Child custody is one of the central issues courts must resolve when the marriage ends. Florida law emphasizes the child’s best interests, meaning determining which parent will get custody depends primarily on what is best for the child.
In deciding what is best for the child, Florida courts consider multiple factors:
- The capacity of each parent to continue the relationship with their child, uphold the time-sharing schedule, and stay flexible when circumstances change;
- The capacity of each parent to anticipate and determine the needs of the child;
- The desirability of maintaining a stable environment for the child;
- The geographic considerations (distance from school, traveling time, etc.);
- The moral capacity of each parent;
- The mental and physical health of the parents;
- The preferences of the child (if the child can express them);
- The capacity of the parents to communicate with each other;
- The capacity of each parent to participate in the child’s school and extracurricular activities;
- Evidence of domestic violence, sexual violence, or child abuse;
- The developmental stages and needs of the child and the capacity of each parent to meet them;
- Other relevant factors.
Although the divorce ends the marriage, parental obligations and responsibilities stay. Both spouses play a central role in developing a functional parenting plan that will enable them to fulfill their parental responsibilities.
The factors that each parenting plan should include are:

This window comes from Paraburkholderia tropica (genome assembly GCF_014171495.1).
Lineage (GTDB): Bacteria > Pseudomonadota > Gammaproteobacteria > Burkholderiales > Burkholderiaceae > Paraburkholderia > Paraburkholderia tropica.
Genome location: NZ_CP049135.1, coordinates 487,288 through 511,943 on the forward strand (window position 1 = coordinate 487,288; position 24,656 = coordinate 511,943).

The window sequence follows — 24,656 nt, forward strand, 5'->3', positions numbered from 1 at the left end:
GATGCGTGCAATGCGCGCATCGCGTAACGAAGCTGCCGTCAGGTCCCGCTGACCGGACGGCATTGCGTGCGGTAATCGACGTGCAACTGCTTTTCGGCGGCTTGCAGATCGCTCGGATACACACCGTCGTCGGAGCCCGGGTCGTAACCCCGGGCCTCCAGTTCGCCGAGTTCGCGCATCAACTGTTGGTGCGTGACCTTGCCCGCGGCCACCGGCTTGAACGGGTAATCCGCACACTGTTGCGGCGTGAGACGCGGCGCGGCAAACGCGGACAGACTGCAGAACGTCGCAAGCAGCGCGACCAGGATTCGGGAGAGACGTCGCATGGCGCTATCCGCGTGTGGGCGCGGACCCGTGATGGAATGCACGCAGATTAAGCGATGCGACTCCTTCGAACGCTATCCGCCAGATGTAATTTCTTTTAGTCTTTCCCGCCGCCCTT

- Time-sharing schedule that works for school schedule and work schedule;
- The right of first refusal;
- Travel considerations (if parents live in different states or remote cities);
- Designation of child care providers;
- Holidays and family events;
- Other considerations.
Moving to another location puts an additional burden on both parents and children. Florida law requires the custodian parent to obtain permission to relocate from the non-custodial parent. If a parent moves to another location without consent, the other parent can file for the so-called pick-up court order, requiring the parent to return the child to the state of Florida.
Florida judges need to consider multiple factors before allowing the relocation of children:
- The nature of their relationship with their parents;
- The age, developmental stage, and needs of the child;
- The impact of the relocation on the development of the child (emotional, educational, and physical);
- The arguments for and against relocation;
- The preferences of the child (if they can express them);
- The employment status of each parent;
- Other relevant circumstances.
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Scott A. Levine is a Florida attorney practicing law since 1996. In his decades-long professional experience, Mr. Levine established a record of success representing clients in the most contested family law cases.
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